Coelacanths, deep-sea creatures, were once known only from fossils and were thought to have gone extinct approximately 65 million years ago, during the great extinction in which the dinosaurs disappeared. They are large, plump, lobe-finned fish that can grow to more than 2 meters (6 feet 6 inches) and weigh around 90 kilograms (200 pounds). They are estimated to live for 60 years or more. Modern coelacanths appear larger than those found as fossils.
The coelacanth used to be a large population, consisting of approximately 90 species, distributed in oceans and freshwaters around the world. Many scientists believe that the unique characteristics of coelacanths represent the early stages of the evolution of fish to terrestrial tetrapods (such as amphibians).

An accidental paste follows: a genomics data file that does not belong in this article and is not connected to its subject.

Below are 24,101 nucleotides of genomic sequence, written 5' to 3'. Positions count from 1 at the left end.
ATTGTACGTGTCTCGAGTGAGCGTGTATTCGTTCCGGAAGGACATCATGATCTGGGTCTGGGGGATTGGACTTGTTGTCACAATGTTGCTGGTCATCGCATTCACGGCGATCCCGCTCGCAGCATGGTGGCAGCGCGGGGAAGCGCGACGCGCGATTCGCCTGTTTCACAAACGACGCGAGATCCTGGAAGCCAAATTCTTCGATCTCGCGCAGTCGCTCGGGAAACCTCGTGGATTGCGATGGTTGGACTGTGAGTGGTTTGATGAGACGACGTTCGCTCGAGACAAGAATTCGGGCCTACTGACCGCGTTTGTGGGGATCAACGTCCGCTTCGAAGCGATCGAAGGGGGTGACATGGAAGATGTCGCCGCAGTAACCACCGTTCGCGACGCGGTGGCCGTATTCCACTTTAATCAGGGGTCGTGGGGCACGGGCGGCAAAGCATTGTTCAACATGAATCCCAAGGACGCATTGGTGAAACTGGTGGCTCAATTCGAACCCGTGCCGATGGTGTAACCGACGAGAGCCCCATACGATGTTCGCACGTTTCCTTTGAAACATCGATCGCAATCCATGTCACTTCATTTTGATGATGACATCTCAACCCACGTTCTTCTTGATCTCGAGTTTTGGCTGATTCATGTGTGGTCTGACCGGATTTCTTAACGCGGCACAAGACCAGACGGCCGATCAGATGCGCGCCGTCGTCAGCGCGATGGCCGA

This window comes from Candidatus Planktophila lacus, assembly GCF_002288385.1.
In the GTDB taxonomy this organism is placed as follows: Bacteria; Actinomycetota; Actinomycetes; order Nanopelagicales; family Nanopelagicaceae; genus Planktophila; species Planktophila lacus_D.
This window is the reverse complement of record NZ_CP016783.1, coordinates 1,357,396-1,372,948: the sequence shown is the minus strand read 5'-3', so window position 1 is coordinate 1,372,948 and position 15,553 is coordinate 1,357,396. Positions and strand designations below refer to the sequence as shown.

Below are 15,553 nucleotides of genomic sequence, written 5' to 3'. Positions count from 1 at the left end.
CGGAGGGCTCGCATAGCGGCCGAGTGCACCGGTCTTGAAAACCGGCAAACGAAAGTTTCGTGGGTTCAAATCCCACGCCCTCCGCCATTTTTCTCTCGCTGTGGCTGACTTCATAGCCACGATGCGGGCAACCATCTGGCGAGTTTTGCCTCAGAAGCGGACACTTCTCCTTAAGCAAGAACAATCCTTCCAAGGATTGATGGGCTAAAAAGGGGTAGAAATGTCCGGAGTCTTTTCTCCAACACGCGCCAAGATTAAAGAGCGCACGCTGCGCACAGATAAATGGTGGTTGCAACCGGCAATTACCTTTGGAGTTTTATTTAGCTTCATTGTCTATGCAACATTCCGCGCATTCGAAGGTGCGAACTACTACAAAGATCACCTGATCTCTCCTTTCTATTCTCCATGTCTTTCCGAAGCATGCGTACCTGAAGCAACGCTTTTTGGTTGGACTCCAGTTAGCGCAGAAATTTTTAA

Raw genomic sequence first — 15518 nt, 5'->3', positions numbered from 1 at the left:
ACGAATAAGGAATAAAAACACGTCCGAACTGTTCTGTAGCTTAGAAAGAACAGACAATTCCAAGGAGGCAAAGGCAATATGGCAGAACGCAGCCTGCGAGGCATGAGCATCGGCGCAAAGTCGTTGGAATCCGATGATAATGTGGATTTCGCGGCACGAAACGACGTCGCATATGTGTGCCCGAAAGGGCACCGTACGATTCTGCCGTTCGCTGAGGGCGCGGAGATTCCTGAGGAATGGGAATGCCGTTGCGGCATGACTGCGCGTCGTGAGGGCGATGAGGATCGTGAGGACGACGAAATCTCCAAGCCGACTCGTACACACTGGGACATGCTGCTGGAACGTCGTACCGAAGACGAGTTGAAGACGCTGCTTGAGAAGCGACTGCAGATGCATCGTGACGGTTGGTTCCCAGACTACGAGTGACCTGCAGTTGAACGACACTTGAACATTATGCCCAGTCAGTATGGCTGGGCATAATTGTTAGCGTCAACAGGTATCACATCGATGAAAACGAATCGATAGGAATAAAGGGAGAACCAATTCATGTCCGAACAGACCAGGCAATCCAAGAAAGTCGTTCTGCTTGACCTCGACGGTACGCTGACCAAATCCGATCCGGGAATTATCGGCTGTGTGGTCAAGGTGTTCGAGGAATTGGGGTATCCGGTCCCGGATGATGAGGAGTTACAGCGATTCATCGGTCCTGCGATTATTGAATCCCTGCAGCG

Today, there are only two known species of coelacanths: one that lives near the Comoros Islands off the east coast of Africa, and one found in the waters off Sulawesi, Indonesia. The first living coelacanth was discovered in 1938 and bears the scientific name Latimeria chalumnae. For many years, living coelacanths were known only from the western Indian Ocean, primarily from the Comoros Islands, but in September 1997 and again in July 1998, coelacanths were captured in northern Sulawesi, Indonesia, nearly 6,000 miles to the east of Comoros.
Even though there are not many coelacanths discovered so far, tens of thousands of divers still risk their lives to search for this “living fossil” on the seabed.